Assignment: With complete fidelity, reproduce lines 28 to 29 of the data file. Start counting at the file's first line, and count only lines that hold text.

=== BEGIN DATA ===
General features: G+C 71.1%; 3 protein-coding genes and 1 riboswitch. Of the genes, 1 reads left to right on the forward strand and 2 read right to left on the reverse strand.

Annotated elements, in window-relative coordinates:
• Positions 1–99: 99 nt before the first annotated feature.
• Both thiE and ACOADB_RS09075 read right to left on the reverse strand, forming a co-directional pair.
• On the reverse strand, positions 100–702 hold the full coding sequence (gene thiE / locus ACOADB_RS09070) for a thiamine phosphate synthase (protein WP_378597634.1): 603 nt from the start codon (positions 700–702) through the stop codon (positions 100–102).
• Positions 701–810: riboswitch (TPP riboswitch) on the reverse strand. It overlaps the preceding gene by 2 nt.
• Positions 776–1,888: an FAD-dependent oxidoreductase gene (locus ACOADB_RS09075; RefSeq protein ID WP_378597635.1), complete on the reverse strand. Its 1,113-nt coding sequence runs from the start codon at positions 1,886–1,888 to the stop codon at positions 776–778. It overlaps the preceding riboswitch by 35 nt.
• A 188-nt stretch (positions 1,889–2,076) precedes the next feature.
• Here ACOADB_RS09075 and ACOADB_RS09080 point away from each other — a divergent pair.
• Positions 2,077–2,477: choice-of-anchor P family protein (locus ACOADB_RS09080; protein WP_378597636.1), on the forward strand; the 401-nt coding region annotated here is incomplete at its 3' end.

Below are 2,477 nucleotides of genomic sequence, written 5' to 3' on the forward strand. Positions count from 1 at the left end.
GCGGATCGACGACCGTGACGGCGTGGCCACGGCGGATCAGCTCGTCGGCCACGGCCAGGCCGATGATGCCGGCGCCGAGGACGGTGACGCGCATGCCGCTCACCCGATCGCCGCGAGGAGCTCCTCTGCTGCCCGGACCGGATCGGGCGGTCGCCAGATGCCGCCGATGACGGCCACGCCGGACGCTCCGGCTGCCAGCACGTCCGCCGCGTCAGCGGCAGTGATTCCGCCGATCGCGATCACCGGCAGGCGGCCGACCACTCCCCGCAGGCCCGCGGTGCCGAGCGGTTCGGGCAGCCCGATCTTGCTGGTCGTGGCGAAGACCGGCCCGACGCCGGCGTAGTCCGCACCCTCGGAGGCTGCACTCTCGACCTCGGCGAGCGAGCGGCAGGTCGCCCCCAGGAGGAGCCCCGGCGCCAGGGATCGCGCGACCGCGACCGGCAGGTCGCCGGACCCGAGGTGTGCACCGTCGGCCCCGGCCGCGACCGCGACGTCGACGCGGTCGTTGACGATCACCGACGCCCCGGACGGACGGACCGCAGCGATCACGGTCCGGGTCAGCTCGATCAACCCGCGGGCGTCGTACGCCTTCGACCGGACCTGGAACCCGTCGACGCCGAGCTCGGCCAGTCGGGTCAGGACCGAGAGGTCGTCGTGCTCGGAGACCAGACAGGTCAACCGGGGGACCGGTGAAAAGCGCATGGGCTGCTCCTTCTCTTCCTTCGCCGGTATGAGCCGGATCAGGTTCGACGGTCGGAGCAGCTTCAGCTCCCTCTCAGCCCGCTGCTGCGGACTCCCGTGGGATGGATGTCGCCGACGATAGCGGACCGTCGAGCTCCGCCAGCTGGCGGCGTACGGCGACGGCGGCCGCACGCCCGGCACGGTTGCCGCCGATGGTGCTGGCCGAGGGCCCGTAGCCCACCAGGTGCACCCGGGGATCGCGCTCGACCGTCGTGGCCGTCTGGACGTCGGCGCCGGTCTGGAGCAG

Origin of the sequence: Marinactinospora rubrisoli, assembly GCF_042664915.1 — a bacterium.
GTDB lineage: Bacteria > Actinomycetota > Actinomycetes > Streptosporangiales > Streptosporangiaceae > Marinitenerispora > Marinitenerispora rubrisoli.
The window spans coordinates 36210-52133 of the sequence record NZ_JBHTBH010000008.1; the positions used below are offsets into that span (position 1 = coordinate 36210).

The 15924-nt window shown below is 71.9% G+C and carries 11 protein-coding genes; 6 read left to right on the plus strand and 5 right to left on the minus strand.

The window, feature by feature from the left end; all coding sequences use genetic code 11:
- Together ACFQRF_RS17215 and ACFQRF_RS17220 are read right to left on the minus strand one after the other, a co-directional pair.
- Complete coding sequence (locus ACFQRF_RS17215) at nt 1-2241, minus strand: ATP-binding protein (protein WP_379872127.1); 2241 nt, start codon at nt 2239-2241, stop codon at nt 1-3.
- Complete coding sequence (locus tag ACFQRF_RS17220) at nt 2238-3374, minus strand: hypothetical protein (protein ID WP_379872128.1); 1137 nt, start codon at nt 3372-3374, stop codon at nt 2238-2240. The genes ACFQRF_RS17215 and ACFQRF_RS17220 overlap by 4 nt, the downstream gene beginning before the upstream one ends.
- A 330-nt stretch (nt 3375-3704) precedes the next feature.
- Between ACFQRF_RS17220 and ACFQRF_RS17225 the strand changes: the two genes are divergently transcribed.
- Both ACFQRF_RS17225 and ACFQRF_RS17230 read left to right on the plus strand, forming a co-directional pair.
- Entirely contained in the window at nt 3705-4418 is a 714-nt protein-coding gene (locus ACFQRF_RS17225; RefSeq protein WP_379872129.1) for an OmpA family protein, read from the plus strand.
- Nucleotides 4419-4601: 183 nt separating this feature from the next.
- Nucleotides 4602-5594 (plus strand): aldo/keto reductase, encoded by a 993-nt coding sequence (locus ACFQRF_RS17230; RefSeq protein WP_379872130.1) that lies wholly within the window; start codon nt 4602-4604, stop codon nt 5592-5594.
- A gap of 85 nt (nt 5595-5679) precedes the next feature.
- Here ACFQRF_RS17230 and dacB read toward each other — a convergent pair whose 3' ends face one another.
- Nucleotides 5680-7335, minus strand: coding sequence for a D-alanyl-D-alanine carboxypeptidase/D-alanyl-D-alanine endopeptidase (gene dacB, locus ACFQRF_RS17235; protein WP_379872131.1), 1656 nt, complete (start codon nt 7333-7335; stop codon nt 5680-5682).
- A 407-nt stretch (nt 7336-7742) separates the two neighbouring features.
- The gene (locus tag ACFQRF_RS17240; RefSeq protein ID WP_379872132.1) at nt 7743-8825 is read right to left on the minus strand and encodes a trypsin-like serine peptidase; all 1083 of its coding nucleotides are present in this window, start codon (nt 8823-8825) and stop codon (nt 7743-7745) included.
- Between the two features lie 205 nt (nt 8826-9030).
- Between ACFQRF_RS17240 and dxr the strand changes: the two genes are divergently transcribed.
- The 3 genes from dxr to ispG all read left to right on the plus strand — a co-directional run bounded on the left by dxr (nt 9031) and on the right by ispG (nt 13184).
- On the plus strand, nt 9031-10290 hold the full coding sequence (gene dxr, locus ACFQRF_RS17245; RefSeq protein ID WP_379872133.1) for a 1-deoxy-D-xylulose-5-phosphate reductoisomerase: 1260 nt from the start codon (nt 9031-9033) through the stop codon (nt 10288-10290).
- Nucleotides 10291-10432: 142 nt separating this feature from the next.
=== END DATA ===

- Here ACFQRF_RS17230 and dacB read toward each other — a convergent pair whose 3' ends face one another.
- Nucleotides 5680-7335, minus strand: coding sequence for a D-alanyl-D-alanine carboxypeptidase/D-alanyl-D-alanine endopeptidase (gene dacB, locus ACFQRF_RS17235; protein WP_379872131.1), 1656 nt, complete (start codon nt 7333-7335; stop codon nt 5680-5682).